Map of life expectancy at birth from Global Education Project.

Thursday, July 19, 2012

This and that

1) Not that Prostate Specific Antigen screening needed another nail in its coffin, but this should make us think twice about a lot of issues in medical practice. It's gotten a bit of media attention, so you may already know that a large group of investigators has found no survival benefit for prostatectomy in men diagnosed with localized cancer through PSA screening. The story is a bit more complicated than that, and as always, don't rely on me or anyone else other than a physician who knows your personal situation for medical advice. The study certainly doesn't rule out that there may be a benefit of treatment for men with particularly high PSA levels, and this is only about localized, early stage cancer to begin with. But it does give pretty compelling evidence that until and unless we can do a much better job of figuring out which prostate cancers are going to cause problems and which ones aren't, surgery or other treatment for this category of cancer does more harm than good.

Of course, a lot of men have been through it, and many have paid the price in urinary incontinence and sexual dysfunction, as well as pain and suffering. They aren't going to want to believe it was all a waste. And the doctors who made a lot of money treating them aren't going to want to believe it either. But there have been too many of these stories.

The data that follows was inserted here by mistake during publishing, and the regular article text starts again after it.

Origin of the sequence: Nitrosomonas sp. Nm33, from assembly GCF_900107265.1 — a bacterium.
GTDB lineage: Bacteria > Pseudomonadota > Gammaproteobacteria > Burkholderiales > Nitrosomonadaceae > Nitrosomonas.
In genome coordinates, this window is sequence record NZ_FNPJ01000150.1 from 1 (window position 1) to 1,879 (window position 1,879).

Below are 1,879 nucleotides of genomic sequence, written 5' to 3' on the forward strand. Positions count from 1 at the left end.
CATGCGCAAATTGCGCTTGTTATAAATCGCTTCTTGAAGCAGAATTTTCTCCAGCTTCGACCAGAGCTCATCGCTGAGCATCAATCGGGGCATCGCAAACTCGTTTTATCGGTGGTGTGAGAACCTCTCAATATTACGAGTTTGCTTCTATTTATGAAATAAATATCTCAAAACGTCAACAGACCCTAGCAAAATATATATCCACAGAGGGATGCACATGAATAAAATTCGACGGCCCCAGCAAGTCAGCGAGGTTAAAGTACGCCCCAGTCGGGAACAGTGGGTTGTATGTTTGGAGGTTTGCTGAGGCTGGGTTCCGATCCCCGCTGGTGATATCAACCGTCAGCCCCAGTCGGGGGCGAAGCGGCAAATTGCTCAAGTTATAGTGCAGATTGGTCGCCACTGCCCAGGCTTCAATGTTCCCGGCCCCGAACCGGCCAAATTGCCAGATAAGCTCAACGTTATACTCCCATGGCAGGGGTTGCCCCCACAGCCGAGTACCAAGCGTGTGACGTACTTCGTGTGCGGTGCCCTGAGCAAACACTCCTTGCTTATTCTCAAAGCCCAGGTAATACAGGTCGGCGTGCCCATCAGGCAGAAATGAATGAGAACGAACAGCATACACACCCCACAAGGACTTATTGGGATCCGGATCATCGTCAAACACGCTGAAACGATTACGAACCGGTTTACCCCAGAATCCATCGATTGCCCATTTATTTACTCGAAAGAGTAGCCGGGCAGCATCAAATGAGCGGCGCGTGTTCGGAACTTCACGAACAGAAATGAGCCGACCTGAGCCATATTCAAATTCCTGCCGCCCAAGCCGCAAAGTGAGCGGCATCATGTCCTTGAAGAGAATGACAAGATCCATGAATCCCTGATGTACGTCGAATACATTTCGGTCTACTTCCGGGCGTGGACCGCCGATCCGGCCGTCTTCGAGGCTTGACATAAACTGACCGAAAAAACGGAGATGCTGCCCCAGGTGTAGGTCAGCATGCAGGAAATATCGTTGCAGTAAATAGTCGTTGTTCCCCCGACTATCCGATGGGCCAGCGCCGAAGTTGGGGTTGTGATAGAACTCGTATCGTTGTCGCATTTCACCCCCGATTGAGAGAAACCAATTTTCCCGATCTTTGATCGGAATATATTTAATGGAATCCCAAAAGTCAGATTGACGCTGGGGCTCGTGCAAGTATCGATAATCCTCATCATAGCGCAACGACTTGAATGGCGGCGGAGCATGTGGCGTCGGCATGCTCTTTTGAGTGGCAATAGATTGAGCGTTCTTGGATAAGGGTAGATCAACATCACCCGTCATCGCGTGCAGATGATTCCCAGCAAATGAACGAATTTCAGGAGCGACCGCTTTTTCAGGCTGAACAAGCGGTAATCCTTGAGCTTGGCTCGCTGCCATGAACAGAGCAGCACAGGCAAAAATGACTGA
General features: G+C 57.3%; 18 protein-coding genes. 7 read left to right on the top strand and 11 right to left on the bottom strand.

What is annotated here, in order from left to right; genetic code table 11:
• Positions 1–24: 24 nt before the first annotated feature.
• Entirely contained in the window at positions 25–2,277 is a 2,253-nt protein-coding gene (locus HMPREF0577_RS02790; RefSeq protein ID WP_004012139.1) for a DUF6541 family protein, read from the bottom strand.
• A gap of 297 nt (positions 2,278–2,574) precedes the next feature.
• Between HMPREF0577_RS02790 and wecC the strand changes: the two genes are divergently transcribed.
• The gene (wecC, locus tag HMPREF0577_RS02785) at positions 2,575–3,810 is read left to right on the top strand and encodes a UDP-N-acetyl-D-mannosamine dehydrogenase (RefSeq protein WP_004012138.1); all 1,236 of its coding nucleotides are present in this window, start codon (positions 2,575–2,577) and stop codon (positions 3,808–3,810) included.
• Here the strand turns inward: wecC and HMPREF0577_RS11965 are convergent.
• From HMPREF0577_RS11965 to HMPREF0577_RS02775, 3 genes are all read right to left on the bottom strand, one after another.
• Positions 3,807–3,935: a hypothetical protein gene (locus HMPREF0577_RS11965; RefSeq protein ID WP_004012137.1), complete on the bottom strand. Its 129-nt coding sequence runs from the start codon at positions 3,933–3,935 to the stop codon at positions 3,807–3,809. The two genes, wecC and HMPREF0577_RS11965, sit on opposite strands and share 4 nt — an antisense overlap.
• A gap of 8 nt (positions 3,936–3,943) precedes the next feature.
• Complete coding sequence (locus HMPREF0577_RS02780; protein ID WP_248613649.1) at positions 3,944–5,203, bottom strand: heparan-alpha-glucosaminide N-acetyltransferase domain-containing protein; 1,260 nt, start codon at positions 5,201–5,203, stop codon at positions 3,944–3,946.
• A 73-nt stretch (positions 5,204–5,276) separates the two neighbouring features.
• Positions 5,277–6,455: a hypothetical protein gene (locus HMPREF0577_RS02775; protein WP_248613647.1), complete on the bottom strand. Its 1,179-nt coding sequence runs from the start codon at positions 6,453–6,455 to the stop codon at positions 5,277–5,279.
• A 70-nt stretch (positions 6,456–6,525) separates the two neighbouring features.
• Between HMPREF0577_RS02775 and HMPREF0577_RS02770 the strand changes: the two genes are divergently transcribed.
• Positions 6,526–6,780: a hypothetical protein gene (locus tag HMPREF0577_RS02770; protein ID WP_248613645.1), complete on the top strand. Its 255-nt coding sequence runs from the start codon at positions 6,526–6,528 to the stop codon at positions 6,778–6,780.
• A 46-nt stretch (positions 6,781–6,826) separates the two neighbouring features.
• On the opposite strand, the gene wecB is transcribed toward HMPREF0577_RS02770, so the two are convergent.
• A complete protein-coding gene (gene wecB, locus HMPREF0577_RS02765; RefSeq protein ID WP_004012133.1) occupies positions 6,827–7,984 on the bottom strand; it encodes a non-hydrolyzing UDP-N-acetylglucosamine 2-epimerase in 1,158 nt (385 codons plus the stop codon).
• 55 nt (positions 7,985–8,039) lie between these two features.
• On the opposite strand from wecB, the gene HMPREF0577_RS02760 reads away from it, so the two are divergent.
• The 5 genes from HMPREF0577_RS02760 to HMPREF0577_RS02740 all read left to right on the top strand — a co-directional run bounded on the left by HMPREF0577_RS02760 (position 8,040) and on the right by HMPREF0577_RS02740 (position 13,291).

2) On a completely different subject (or maybe not) I happened to see a new sight today -- an ambulance labeled "bariatric unit." It was double wide. Apparently this ambulance company gets enough calls for people who need special lifting equipment and extra room that they went out and made a capital investment. Not only that, but there's a factory that builds these ambulances. If we could put the money we save on not doing prostatectomies into preventing there from being so many 400 pound people, that would be a double win.

3) There is a movement going on to un-name stuff after Joe Paterno, with my employer in the vanguard. Paterno was a Brown alumnus, so when he became a famous demi-God the university naturally wanted to claim him. The football coach was officially titled the Joe Paterno Perfesser of Guys Smashing Into Each Other -- okay, not exactly, but something like that -- and the freshman athlete of the year was given the Joe Paterno award. No more. In fact all previous winners of the award have now been notified that they are now just the freshman athlete of the year, not the JPFAotY. You might think the lesson has something to do with a tragic flaw and a life of great works being undone by a single moral error. No, it doesn't. The whole Paterno mythos was always bogus. Winning big time "college" football games is not compatible with moral purity, ever.

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